Construction work underwent profound changes in the era of accelerating industrialization after 1871. This passage illustrates how the breakthrough of serial production, mechanization, and the growth of specialized supply industries partly displaced (and disillusioned) artisans who had previously overseen or been integrated into the entire production process. Prefabricated parts produced in large numbers allowed the construction industry to expand rapidly but diminished the opportunity for artisans to earn money through their skill and creativity.

Changes in the Construction Industry (c. 1880)

  • Karl Scheffler


During Johann’s apprenticeship, a change took place. Until then, construction had been entirely the work of the tradesmen. The profession of architect was just developing; prior to that the master bricklayer or master carpenter had managed the entire affair and coordinated with the patron. Now, the academically trained architect appeared more and more often; he was a distinguished gentleman and kept his distance from the craftsmen. Other details also ushered in the new era: joiners in the workshop no longer made windows and doors with the assistance of a few helpers. Instead, these products were obtained from a large joiner’s workshop that used machines. It was really a factory, criss-crossed by transmission lines; in the factory yard a sawmill screeched as it peeled the veneer sheets off the logs, exhaust pipes emitted billows of steam into the sky with a bang—the operation was no longer part of an artisanal craft but belonged completely to industry. Stucco ornaments, too, were no longer applied by hand; cornices were not put up freehand. Instead, the forms were pressed in statuary pasteboard; they came from the factory, and the stucco plasterer attached them to the ceiling and walls with screws. The patterns were in stock at warehouses and picked by the architect from samples. Work became more impersonal all around. Certainly this did not fundamentally interrupt the workflow, but organic activity was replaced by something automatic. Living tradition was replaced by organization, and work methods were thus mechanized. Where, in the past, the carpenter had joined together a garden fence from rods he had planed himself, cast-iron railings were now delivered. The tradesman had nothing to do but mount the parts.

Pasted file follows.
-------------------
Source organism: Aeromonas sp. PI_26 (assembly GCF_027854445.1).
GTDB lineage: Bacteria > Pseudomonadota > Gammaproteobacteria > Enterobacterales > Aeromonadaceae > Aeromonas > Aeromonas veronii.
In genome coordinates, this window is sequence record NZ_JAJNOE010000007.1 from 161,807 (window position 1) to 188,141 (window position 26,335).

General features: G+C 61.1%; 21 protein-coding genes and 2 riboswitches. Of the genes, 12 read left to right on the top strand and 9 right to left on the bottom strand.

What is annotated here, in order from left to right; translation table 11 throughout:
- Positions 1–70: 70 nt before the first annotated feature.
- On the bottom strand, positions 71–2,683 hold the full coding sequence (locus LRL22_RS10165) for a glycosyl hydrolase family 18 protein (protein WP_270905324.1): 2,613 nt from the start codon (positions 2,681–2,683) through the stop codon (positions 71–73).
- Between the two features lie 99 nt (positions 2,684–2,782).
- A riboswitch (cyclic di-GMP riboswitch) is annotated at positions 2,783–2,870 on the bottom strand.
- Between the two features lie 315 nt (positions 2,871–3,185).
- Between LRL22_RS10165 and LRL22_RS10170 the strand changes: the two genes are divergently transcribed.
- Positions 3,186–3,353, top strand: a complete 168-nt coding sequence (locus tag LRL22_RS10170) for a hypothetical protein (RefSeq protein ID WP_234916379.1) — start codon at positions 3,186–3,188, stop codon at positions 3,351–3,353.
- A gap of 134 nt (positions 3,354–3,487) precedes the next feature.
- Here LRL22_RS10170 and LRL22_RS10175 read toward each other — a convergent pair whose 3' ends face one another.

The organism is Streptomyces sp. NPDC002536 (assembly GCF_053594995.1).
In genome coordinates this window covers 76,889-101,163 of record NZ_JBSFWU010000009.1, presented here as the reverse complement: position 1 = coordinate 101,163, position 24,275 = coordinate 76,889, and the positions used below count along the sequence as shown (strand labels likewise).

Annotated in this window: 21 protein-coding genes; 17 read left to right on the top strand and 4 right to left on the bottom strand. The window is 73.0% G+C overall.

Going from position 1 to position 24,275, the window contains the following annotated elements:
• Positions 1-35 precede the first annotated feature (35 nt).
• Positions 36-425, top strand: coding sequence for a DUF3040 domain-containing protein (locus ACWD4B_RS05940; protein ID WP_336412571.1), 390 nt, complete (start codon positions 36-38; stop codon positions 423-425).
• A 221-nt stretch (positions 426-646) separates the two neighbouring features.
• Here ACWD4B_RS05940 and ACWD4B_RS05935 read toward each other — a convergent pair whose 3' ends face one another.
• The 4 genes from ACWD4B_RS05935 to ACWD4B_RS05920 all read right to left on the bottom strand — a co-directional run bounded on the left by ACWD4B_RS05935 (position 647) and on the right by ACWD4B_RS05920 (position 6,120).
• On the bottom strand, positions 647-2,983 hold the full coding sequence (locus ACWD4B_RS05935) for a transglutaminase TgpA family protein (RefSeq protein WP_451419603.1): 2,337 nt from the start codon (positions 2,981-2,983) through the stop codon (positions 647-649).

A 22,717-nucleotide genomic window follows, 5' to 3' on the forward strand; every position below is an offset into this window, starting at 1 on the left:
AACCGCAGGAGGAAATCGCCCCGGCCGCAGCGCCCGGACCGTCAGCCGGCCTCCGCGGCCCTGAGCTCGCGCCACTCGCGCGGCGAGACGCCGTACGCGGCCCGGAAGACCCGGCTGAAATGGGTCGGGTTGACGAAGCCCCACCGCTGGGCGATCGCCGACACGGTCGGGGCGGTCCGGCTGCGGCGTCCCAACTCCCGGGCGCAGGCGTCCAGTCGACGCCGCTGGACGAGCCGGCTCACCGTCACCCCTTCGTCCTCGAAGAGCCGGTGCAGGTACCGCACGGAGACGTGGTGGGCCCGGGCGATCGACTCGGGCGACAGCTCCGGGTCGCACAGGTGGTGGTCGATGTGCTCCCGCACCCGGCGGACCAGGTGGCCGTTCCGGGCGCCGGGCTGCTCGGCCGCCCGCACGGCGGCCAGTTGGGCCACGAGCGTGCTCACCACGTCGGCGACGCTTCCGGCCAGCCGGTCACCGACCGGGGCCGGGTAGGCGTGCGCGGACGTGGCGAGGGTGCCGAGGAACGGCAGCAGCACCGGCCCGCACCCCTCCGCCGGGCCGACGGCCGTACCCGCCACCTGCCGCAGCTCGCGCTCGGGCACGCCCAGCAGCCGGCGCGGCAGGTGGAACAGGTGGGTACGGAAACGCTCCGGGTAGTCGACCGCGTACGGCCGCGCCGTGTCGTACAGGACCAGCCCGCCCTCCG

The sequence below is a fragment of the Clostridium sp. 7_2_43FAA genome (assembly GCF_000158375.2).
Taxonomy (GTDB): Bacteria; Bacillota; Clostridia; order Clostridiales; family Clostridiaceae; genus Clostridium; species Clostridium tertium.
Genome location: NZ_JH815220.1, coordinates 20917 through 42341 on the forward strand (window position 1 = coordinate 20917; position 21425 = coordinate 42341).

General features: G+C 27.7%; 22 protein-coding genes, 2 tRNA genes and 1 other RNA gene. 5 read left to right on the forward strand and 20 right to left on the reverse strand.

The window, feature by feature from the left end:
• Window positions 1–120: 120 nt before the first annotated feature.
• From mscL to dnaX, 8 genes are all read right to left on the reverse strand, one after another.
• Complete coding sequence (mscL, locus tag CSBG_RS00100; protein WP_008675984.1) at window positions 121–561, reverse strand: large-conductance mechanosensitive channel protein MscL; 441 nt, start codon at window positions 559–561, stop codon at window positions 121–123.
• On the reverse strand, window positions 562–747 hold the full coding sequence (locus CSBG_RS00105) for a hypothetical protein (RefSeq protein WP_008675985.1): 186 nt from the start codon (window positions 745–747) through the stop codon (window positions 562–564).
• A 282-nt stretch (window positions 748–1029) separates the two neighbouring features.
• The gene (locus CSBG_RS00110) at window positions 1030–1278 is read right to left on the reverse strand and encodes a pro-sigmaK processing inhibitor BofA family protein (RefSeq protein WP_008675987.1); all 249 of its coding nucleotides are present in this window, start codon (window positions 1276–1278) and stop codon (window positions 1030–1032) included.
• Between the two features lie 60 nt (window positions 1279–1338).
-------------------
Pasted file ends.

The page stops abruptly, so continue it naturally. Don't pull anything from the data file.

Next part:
Source: Karl Scheffler, Der junge Tobias. Eine Jugend und ihre Umwelt (1927), new and expanded edition. Wiesbaden, 1946, pp. 190–91; reprinted in Gerhard A. Ritter and Jürgen Kocka, eds., Deutsche Sozialgeschichte 1870–1914. Dokumente und Skizzen. Munich: C.H. Beck, 1982, p. 127.

Translation: Erwin Fink